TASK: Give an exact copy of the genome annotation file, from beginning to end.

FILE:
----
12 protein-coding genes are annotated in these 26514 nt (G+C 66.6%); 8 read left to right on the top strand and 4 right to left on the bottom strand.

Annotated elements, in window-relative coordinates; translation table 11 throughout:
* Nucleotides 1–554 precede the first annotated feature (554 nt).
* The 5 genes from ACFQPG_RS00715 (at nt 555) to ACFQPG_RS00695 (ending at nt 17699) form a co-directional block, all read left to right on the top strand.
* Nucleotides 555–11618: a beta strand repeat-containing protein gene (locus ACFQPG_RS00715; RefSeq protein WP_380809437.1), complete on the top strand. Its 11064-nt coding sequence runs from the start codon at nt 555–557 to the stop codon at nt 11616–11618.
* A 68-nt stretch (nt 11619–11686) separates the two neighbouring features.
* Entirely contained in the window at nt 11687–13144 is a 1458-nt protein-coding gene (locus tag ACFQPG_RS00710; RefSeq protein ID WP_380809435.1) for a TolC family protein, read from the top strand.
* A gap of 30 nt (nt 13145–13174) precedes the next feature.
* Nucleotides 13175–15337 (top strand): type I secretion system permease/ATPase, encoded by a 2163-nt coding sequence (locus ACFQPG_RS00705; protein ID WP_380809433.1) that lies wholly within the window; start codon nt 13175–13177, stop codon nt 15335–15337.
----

12 protein-coding genes are annotated in these 26514 nt (G+C 66.6%); 8 read left to right on the top strand and 4 right to left on the bottom strand.

Annotated elements, in window-relative coordinates; translation table 11 throughout:
* Nucleotides 1–554 precede the first annotated feature (554 nt).
* The 5 genes from ACFQPG_RS00715 (at nt 555) to ACFQPG_RS00695 (ending at nt 17699) form a co-directional block, all read left to right on the top strand.
* Nucleotides 555–11618: a beta strand repeat-containing protein gene (locus ACFQPG_RS00715; RefSeq protein WP_380809437.1), complete on the top strand. Its 11064-nt coding sequence runs from the start codon at nt 555–557 to the stop codon at nt 11616–11618.
* A 68-nt stretch (nt 11619–11686) separates the two neighbouring features.
* Entirely contained in the window at nt 11687–13144 is a 1458-nt protein-coding gene (locus tag ACFQPG_RS00710; RefSeq protein ID WP_380809435.1) for a TolC family protein, read from the top strand.
* A gap of 30 nt (nt 13145–13174) precedes the next feature.
* Nucleotides 13175–15337 (top strand): type I secretion system permease/ATPase, encoded by a 2163-nt coding sequence (locus ACFQPG_RS00705; protein ID WP_380809433.1) that lies wholly within the window; start codon nt 13175–13177, stop codon nt 15335–15337.